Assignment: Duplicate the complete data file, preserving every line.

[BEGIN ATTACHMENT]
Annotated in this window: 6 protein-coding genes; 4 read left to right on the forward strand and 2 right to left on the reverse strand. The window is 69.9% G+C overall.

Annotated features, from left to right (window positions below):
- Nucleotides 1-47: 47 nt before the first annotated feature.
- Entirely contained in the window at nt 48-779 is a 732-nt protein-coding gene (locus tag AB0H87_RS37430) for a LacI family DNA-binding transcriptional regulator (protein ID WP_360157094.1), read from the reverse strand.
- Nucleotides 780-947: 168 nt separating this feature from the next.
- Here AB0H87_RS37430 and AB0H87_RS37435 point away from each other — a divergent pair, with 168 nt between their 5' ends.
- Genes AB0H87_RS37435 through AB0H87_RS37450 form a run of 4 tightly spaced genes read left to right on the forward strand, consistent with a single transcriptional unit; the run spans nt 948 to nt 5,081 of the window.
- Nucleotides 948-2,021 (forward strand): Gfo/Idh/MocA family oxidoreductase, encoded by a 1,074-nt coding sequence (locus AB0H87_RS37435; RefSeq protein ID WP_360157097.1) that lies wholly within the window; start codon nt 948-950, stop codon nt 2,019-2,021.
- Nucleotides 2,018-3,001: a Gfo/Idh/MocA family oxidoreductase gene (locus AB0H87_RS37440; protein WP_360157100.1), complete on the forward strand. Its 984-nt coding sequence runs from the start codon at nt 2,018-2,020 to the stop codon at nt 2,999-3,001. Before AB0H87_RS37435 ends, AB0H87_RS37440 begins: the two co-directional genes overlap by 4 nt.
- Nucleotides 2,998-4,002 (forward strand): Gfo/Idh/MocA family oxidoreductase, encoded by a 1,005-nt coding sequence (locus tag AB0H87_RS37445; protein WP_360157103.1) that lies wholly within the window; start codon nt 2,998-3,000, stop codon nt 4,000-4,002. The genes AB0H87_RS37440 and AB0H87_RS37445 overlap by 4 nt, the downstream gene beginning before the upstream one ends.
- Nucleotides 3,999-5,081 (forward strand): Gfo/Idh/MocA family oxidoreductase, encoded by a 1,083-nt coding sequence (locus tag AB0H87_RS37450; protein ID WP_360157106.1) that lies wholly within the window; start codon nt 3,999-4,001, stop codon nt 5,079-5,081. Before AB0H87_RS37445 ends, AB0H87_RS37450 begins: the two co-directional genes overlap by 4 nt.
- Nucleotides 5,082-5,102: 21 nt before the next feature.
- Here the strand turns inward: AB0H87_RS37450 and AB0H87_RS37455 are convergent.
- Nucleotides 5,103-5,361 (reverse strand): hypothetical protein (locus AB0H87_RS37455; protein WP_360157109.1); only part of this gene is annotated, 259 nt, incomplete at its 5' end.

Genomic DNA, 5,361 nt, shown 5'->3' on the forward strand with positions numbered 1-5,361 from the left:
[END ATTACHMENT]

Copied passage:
Annotated in this window: 6 protein-coding genes; 4 read left to right on the forward strand and 2 right to left on the reverse strand. The window is 69.9% G+C overall.

Annotated features, from left to right (window positions below):
- Nucleotides 1-47: 47 nt before the first annotated feature.
- Entirely contained in the window at nt 48-779 is a 732-nt protein-coding gene (locus tag AB0H87_RS37430) for a LacI family DNA-binding transcriptional regulator (protein ID WP_360157094.1), read from the reverse strand.
- Nucleotides 780-947: 168 nt separating this feature from the next.
- Here AB0H87_RS37430 and AB0H87_RS37435 point away from each other — a divergent pair, with 168 nt between their 5' ends.
- Genes AB0H87_RS37435 through AB0H87_RS37450 form a run of 4 tightly spaced genes read left to right on the forward strand, consistent with a single transcriptional unit; the run spans nt 948 to nt 5,081 of the window.
- Nucleotides 948-2,021 (forward strand): Gfo/Idh/MocA family oxidoreductase, encoded by a 1,074-nt coding sequence (locus AB0H87_RS37435; RefSeq protein ID WP_360157097.1) that lies wholly within the window; start codon nt 948-950, stop codon nt 2,019-2,021.
- Nucleotides 2,018-3,001: a Gfo/Idh/MocA family oxidoreductase gene (locus AB0H87_RS37440; protein WP_360157100.1), complete on the forward strand. Its 984-nt coding sequence runs from the start codon at nt 2,018-2,020 to the stop codon at nt 2,999-3,001. Before AB0H87_RS37435 ends, AB0H87_RS37440 begins: the two co-directional genes overlap by 4 nt.
- Nucleotides 2,998-4,002 (forward strand): Gfo/Idh/MocA family oxidoreductase, encoded by a 1,005-nt coding sequence (locus tag AB0H87_RS37445; protein WP_360157103.1) that lies wholly within the window; start codon nt 2,998-3,000, stop codon nt 4,000-4,002. The genes AB0H87_RS37440 and AB0H87_RS37445 overlap by 4 nt, the downstream gene beginning before the upstream one ends.
- Nucleotides 3,999-5,081 (forward strand): Gfo/Idh/MocA family oxidoreductase, encoded by a 1,083-nt coding sequence (locus tag AB0H87_RS37450; protein ID WP_360157106.1) that lies wholly within the window; start codon nt 3,999-4,001, stop codon nt 5,079-5,081. Before AB0H87_RS37445 ends, AB0H87_RS37450 begins: the two co-directional genes overlap by 4 nt.
- Nucleotides 5,082-5,102: 21 nt before the next feature.
- Here the strand turns inward: AB0H87_RS37450 and AB0H87_RS37455 are convergent.
- Nucleotides 5,103-5,361 (reverse strand): hypothetical protein (locus AB0H87_RS37455; protein WP_360157109.1); only part of this gene is annotated, 259 nt, incomplete at its 5' end.

Genomic DNA, 5,361 nt, shown 5'->3' on the forward strand with positions numbered 1-5,361 from the left: